Management uses available information to establish the allowance for loan and lease losses at the level it believes is appropriate. However, future additions to the allowance may be necessary based on changes in estimates or assumptions resulting from changes in economic conditions and other factors. In addition, various regulatory agencies, as an integral part of their examination process, periodically review the Company's allowance for credit losses. Such agencies may require the Company to recognize adjustments to the allowance based on their judgments about information available to them at the time of their examination.
Review of goodwill for impairment
In March 1996, the Bank acquired certain assets and assumed certain liabilities from Fleet Financial Group, Inc. and related entities. This acquisition was accounted for utilizing the purchase method of accounting and generated $17.5 million of goodwill. This goodwill was amortized in the years prior to 2002, resulting in a net balance of $10.8 million on the Company's balance sheet as of December 31, 2001. Effective January 1, 2002, in accordance with Statement of Financial Accounting Standards ("SFAS") 142 "Goodwill and Other Intangible Assets" and SFAS 147 "Acquisitions of Certain Financial Institutions", the Company ceased amortizing this goodwill and began to review it at least annually for impairment.
On May 1, 2005, the Bank acquired certain operating assets from Macrolease International Corporation. This acquisition was accounted for utilizing the purchase method of accounting and has generated $1.0 million of goodwill through December 31, 2007.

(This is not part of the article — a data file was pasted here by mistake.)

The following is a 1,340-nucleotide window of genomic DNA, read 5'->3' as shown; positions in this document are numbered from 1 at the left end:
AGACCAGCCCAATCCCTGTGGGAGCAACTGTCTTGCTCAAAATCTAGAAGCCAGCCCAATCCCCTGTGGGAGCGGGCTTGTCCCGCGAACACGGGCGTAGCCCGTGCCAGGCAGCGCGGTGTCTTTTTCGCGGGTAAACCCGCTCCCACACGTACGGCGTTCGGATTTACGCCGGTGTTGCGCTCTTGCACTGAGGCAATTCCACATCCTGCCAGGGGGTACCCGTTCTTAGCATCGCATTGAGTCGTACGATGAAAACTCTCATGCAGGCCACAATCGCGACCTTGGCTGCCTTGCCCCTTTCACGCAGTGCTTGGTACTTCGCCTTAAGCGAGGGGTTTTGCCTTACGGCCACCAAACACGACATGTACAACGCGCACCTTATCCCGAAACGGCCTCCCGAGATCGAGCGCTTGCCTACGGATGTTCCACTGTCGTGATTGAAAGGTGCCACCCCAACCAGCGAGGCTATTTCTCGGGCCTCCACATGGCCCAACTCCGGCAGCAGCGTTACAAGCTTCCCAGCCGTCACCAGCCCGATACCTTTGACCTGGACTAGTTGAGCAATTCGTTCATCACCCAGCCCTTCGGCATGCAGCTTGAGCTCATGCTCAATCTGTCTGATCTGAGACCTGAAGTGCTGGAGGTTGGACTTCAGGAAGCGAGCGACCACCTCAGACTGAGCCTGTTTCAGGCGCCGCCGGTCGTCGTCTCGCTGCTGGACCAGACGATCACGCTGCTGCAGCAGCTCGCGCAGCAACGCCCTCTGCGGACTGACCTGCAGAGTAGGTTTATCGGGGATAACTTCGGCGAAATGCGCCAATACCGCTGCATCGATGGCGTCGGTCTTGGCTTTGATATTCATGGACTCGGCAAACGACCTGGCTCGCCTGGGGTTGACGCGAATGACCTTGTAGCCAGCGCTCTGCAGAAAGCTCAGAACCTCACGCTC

Goodwill is evaluated for impairment using market value comparisons for similar institutions, such as price to earnings multiples, price to deposit multiples and price to equity multiples. This valuation technique utilizes verifiable market multiples, as well as subjective assessment and interpretation. The application of different market multiples, or changes in judgment as to which market transactions are reflective of the Company's specific characteristics, could affect the conclusions reached regarding possible impairment. In the event that the Company were to determine that its goodwill were impaired, the recognition of an impairment charge could have an adverse impact on its results of operations in the period that the impairment occurred or on its financial position.
Certain areas of accounting for income taxes require management's judgment, including determining the expected realization of deferred tax assets. Judgments are made regarding various tax positions, which are often subjective and involve assumptions about items that are inherently uncertain. If actual factors and conditions differ materially from estimates made by management, the actual realization of the net deferred tax assets could vary materially from the amounts previously recorded.
Deferred tax assets arise from items that may be used as a tax deduction or credit in future income tax returns, for which a financial statement tax benefit has already been recognized. The realization of the net deferred tax asset generally depends upon future levels of taxable income and the existence of prior years' taxable income to which refund claims could be carried back. Valuation allowances are recorded against those deferred tax assets determined not likely to be realized. Deferred tax liabilities represent items that will require a future tax payment. They generally represent tax expense recognized in the Company's financial statements for which payment has been deferred, or a deduction taken on the Company's tax return but not yet recognized as an expense in the Company's financial statements. Deferred tax liabilities are also recognized for certain non-cash items such as goodwill.